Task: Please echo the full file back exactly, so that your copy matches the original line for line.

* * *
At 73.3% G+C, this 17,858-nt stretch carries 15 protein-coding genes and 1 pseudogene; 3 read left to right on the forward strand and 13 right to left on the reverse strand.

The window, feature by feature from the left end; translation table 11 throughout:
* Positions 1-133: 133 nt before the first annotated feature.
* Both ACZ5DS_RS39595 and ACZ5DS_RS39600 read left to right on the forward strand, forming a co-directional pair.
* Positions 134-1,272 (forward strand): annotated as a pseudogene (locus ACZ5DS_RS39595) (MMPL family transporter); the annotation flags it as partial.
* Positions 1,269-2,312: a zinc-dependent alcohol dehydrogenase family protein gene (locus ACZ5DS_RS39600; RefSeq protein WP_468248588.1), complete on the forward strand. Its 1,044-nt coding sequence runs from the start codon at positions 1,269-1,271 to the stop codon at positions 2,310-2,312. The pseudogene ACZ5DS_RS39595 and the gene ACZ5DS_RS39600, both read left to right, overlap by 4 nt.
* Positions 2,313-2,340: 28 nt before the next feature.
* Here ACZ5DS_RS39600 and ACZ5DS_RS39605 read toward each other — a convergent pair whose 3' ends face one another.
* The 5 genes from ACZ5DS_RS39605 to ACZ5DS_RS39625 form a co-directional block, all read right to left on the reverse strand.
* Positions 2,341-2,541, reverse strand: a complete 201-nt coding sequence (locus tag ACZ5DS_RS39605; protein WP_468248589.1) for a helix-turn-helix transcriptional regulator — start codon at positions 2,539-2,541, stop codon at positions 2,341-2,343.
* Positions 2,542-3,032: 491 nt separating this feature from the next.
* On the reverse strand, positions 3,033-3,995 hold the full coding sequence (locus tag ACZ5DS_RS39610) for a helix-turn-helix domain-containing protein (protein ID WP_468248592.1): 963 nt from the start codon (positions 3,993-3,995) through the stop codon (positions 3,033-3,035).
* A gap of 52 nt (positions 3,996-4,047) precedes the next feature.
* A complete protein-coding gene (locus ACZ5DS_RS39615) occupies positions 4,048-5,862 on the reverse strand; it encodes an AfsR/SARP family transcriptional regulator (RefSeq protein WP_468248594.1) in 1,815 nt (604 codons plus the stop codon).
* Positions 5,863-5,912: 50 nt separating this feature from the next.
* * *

At 73.3% G+C, this 17,858-nt stretch carries 15 protein-coding genes and 1 pseudogene; 3 read left to right on the forward strand and 13 right to left on the reverse strand.

The window, feature by feature from the left end; translation table 11 throughout:
* Positions 1-133: 133 nt before the first annotated feature.
* Both ACZ5DS_RS39595 and ACZ5DS_RS39600 read left to right on the forward strand, forming a co-directional pair.
* Positions 134-1,272 (forward strand): annotated as a pseudogene (locus ACZ5DS_RS39595) (MMPL family transporter); the annotation flags it as partial.
* Positions 1,269-2,312: a zinc-dependent alcohol dehydrogenase family protein gene (locus ACZ5DS_RS39600; RefSeq protein WP_468248588.1), complete on the forward strand. Its 1,044-nt coding sequence runs from the start codon at positions 1,269-1,271 to the stop codon at positions 2,310-2,312. The pseudogene ACZ5DS_RS39595 and the gene ACZ5DS_RS39600, both read left to right, overlap by 4 nt.
* Positions 2,313-2,340: 28 nt before the next feature.
* Here ACZ5DS_RS39600 and ACZ5DS_RS39605 read toward each other — a convergent pair whose 3' ends face one another.
* The 5 genes from ACZ5DS_RS39605 to ACZ5DS_RS39625 form a co-directional block, all read right to left on the reverse strand.
* Positions 2,341-2,541, reverse strand: a complete 201-nt coding sequence (locus tag ACZ5DS_RS39605; protein WP_468248589.1) for a helix-turn-helix transcriptional regulator — start codon at positions 2,539-2,541, stop codon at positions 2,341-2,343.
* Positions 2,542-3,032: 491 nt separating this feature from the next.
* On the reverse strand, positions 3,033-3,995 hold the full coding sequence (locus tag ACZ5DS_RS39610) for a helix-turn-helix domain-containing protein (protein ID WP_468248592.1): 963 nt from the start codon (positions 3,993-3,995) through the stop codon (positions 3,033-3,035).
* A gap of 52 nt (positions 3,996-4,047) precedes the next feature.
* A complete protein-coding gene (locus ACZ5DS_RS39615) occupies positions 4,048-5,862 on the reverse strand; it encodes an AfsR/SARP family transcriptional regulator (RefSeq protein WP_468248594.1) in 1,815 nt (604 codons plus the stop codon).
* Positions 5,863-5,912: 50 nt separating this feature from the next.